DAISIES A DIVERSE BUNCH
AUSTRALIA HAS ALMOST 1000 SPECIES, SO THERE SHOULD BE ONE TO APPEAL TO EVERY GARDENER
Ithink everybody loves a daisy. The daisy family is huge, with about 20,000 species worldwide. Australia is home to nearly 1000 of these, and, as you would expect in such a large group, there is much diversity.
Indeed, according to the Australian Native Plants Society, “there are too many Australian daisies to generalise about the growing conditions they enjoy. Some prefer full sun, others like shade, some like open conditions, others prefer overhead protection. They all appreciate group planting whereby they benefit from the increased possibilities for cross-pollination”.
The most common ones in cultivation are probably the cut-leaf or rock daisy (brachyscome multifida) and the paper daisies or everlastings (bracteantha bracteatum, formerly known as helichrysum bracteatum, but now reclassified as xerochrysum bracteatum).
Brachyscomes have small, single daisy-shaped flowers and fine, feathery
foliage. The flowers are 1-2cm in diameter, and usually white, pink, mauve or blue with a yellow centre. They flower most of the year, and grow about 60cm wide and 30-40cm high. They are great for growing in rockeries or in pots, and will tolerate shallow, sandy soil in full sun or part shade.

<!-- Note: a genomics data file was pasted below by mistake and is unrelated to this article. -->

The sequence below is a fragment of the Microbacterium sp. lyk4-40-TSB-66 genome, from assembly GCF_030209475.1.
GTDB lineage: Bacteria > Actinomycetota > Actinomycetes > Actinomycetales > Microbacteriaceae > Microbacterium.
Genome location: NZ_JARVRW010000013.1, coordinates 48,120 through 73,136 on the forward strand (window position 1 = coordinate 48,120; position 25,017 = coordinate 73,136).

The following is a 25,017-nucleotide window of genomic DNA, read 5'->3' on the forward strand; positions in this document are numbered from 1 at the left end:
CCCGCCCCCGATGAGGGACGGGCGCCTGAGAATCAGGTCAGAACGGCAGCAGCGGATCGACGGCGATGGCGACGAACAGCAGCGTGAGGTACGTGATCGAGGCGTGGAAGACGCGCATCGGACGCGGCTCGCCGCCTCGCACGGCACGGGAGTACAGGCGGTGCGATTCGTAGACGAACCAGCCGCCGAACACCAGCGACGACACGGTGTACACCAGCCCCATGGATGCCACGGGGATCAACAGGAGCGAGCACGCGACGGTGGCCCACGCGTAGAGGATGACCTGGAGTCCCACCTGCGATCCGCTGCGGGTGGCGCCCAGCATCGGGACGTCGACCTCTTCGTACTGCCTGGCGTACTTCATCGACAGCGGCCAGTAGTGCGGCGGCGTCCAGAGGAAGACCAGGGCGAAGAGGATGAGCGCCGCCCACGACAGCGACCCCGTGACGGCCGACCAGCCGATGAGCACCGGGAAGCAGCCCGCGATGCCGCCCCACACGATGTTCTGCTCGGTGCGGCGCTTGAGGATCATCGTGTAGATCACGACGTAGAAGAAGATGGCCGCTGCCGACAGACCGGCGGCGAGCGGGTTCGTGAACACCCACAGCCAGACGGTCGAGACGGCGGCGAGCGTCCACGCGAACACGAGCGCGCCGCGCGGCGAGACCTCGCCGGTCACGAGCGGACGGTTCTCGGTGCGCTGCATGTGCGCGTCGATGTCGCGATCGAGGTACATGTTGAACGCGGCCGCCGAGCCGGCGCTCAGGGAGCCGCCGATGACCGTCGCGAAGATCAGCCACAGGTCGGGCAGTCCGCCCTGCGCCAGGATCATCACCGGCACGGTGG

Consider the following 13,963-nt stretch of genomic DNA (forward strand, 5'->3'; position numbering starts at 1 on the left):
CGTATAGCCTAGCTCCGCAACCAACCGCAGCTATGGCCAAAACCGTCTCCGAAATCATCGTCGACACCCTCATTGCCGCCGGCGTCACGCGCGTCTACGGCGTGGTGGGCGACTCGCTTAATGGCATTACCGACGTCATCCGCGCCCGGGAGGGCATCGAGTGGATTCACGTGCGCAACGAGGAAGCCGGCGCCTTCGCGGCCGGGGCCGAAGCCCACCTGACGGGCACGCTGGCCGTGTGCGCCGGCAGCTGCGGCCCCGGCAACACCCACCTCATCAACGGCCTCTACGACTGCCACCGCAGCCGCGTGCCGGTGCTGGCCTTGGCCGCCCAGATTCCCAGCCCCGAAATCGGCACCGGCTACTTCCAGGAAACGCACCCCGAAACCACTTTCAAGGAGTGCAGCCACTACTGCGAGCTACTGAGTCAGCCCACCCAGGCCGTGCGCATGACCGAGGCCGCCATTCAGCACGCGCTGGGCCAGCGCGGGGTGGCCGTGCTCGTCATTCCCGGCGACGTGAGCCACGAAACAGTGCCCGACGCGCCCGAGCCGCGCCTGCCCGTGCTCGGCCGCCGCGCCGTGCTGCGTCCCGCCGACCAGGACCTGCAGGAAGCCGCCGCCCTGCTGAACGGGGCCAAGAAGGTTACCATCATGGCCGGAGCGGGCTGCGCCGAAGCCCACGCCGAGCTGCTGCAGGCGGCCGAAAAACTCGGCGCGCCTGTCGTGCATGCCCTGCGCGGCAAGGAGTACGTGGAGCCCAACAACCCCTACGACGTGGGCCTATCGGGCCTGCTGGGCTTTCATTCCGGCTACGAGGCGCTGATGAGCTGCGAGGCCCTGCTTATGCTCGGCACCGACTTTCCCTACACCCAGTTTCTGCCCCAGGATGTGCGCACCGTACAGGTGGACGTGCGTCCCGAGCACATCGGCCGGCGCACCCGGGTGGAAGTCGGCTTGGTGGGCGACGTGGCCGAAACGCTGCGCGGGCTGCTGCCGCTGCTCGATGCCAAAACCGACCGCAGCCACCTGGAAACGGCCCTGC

Bracteanthas get their common names, everlasting or paper daisies, from the masses of dry, papery bracts that surround the flower. They last for ages, and make excellent dried flowers. They range from low-growing annuals less than 30cm tall to taller, shrubbier forms up to 1m tall. Colours include white, cream, yellow, red, pink, orange, gold and even purple. The foliage is also very different to the brachyscome; the leaves are quite large, lance shaped,
greeny-grey and often a bit hairy.
Native daisies flower most of the year, so they are a great alternative to exotic species. They are especially useful for using as filler plants in new garden beds. They will provide lovely colour and interest while the more permanent plantings are filling out.
You will get the best results in well-drained, slightly acidic soil which is rich in organic matter with regular moisture. Aim for at least six hours of sun for optimum flowering. Fertilise a couple of times a year with a well-balanced organic plant food.
Native daisies shouldn’t be confined to strictly “native’’ gardens. They also work really well in pots, hanging baskets, cottage gardens, rockeries, coastal gardens and anywhere that needs some low-growing, free-flowering colour.